The scroll on the mandola reminds me a lot of early banjos (see below).
As for Embergher mispelling... I have a feeling that he was a thrifty craftsman and had a stamp made with the mispelling and did not want to spend the extra money to have it corrected until later. Either that or perhaps people mispronounced his name with the "h" so he left it off intentionally.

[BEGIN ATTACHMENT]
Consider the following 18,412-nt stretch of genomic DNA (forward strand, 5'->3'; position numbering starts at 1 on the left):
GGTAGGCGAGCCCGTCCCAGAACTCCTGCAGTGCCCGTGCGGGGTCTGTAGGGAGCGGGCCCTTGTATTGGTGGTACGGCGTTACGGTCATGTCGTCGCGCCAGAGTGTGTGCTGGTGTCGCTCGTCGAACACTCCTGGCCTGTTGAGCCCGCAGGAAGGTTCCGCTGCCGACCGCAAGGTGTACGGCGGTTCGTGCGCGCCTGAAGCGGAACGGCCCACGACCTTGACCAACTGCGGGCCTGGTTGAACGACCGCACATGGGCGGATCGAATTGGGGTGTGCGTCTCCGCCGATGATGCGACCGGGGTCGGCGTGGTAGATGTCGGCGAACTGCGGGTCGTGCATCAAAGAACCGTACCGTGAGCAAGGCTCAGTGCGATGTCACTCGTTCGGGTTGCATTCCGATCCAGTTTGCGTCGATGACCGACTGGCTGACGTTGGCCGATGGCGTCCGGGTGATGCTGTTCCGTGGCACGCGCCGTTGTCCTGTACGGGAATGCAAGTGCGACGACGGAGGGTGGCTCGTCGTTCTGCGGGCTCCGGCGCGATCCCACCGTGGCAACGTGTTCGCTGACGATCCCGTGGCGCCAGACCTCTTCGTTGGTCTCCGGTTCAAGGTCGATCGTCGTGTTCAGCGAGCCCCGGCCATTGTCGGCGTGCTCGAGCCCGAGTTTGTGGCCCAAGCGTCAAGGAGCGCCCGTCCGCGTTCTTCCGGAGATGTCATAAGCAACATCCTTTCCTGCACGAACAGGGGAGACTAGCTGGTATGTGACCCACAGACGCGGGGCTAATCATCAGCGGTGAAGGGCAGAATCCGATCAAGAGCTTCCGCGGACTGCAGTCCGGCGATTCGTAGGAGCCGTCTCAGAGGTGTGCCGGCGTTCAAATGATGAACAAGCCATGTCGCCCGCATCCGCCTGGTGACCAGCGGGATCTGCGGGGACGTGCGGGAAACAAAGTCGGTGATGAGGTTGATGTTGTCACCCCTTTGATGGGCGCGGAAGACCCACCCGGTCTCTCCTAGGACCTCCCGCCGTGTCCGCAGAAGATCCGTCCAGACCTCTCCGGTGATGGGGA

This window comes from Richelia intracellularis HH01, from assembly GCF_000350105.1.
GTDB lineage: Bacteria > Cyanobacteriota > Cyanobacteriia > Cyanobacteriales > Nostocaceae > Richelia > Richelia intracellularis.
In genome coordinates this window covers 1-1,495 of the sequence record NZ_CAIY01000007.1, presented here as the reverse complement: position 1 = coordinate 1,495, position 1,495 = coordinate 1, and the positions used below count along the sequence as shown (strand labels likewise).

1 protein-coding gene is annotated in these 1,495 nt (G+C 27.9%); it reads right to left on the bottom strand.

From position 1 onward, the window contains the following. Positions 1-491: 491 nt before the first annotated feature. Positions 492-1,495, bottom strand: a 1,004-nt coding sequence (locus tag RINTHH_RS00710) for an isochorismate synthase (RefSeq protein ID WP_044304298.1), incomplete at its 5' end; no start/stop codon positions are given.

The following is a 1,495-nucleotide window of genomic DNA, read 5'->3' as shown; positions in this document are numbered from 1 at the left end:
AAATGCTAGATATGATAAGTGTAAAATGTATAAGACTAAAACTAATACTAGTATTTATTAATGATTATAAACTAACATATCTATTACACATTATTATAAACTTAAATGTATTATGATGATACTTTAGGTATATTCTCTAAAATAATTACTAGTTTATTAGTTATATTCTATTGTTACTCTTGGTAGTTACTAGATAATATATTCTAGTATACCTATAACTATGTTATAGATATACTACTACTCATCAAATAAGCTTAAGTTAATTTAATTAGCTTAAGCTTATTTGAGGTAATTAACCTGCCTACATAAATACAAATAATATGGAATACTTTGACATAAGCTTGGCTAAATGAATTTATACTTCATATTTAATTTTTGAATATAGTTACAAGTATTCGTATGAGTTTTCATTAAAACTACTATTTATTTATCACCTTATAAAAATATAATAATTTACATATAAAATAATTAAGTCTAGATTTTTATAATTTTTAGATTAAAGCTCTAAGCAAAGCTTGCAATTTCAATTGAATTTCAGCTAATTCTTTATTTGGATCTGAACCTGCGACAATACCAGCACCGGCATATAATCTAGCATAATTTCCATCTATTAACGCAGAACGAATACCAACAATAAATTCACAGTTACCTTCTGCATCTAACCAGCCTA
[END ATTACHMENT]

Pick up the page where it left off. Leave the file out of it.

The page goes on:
This mandolin is pretty appealing to me because it is early which means that the signature is actually Luigi's and more likely he did the bulk, if not all, of the work on it. I also found out that this mandolin by its serial number was in the shop, maybe even on the bench next to the celebrated Embergher mandoliola (mandola in US terminology -- tuned CGDA) owned by Silvio Ranieri. As you can tell, I love getting into the minutiae of these vintage instruments, each with their own story, hidden in the details.